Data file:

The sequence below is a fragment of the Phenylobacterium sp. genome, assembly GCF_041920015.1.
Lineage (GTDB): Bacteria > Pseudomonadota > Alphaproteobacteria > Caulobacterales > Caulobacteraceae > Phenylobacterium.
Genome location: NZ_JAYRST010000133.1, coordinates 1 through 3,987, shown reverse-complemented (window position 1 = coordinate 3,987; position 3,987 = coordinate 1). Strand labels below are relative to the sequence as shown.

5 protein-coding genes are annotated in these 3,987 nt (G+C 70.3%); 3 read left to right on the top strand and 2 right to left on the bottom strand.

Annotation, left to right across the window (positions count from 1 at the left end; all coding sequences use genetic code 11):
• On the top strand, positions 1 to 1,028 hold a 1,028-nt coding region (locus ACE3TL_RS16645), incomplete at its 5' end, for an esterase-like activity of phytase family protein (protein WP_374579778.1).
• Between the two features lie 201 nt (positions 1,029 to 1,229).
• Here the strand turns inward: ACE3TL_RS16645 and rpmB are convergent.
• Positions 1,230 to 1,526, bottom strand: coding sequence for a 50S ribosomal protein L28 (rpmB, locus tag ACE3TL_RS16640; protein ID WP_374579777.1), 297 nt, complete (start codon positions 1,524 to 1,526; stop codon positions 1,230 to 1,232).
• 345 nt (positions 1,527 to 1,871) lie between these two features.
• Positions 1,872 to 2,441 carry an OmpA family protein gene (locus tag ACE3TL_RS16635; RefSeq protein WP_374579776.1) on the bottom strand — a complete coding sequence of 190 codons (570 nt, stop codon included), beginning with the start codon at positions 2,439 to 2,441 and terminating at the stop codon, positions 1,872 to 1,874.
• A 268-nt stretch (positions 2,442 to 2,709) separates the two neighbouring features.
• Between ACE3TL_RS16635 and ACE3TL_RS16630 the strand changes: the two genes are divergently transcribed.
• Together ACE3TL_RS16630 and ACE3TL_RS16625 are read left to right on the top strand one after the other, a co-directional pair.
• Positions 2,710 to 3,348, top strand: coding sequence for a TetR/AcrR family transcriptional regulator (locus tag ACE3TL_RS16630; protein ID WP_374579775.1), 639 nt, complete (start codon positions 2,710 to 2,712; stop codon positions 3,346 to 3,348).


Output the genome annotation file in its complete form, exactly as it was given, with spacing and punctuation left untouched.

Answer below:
The sequence below is a fragment of the Phenylobacterium sp. genome, assembly GCF_041920015.1.
Lineage (GTDB): Bacteria > Pseudomonadota > Alphaproteobacteria > Caulobacterales > Caulobacteraceae > Phenylobacterium.
Genome location: NZ_JAYRST010000133.1, coordinates 1 through 3,987, shown reverse-complemented (window position 1 = coordinate 3,987; position 3,987 = coordinate 1). Strand labels below are relative to the sequence as shown.

5 protein-coding genes are annotated in these 3,987 nt (G+C 70.3%); 3 read left to right on the top strand and 2 right to left on the bottom strand.

Annotation, left to right across the window (positions count from 1 at the left end; all coding sequences use genetic code 11):
• On the top strand, positions 1 to 1,028 hold a 1,028-nt coding region (locus ACE3TL_RS16645), incomplete at its 5' end, for an esterase-like activity of phytase family protein (protein WP_374579778.1).
• Between the two features lie 201 nt (positions 1,029 to 1,229).
• Here the strand turns inward: ACE3TL_RS16645 and rpmB are convergent.
• Positions 1,230 to 1,526, bottom strand: coding sequence for a 50S ribosomal protein L28 (rpmB, locus tag ACE3TL_RS16640; protein ID WP_374579777.1), 297 nt, complete (start codon positions 1,524 to 1,526; stop codon positions 1,230 to 1,232).
• 345 nt (positions 1,527 to 1,871) lie between these two features.
• Positions 1,872 to 2,441 carry an OmpA family protein gene (locus tag ACE3TL_RS16635; RefSeq protein WP_374579776.1) on the bottom strand — a complete coding sequence of 190 codons (570 nt, stop codon included), beginning with the start codon at positions 2,439 to 2,441 and terminating at the stop codon, positions 1,872 to 1,874.
• A 268-nt stretch (positions 2,442 to 2,709) separates the two neighbouring features.
• Between ACE3TL_RS16635 and ACE3TL_RS16630 the strand changes: the two genes are divergently transcribed.
• Together ACE3TL_RS16630 and ACE3TL_RS16625 are read left to right on the top strand one after the other, a co-directional pair.
• Positions 2,710 to 3,348, top strand: coding sequence for a TetR/AcrR family transcriptional regulator (locus tag ACE3TL_RS16630; protein ID WP_374579775.1), 639 nt, complete (start codon positions 2,710 to 2,712; stop codon positions 3,346 to 3,348).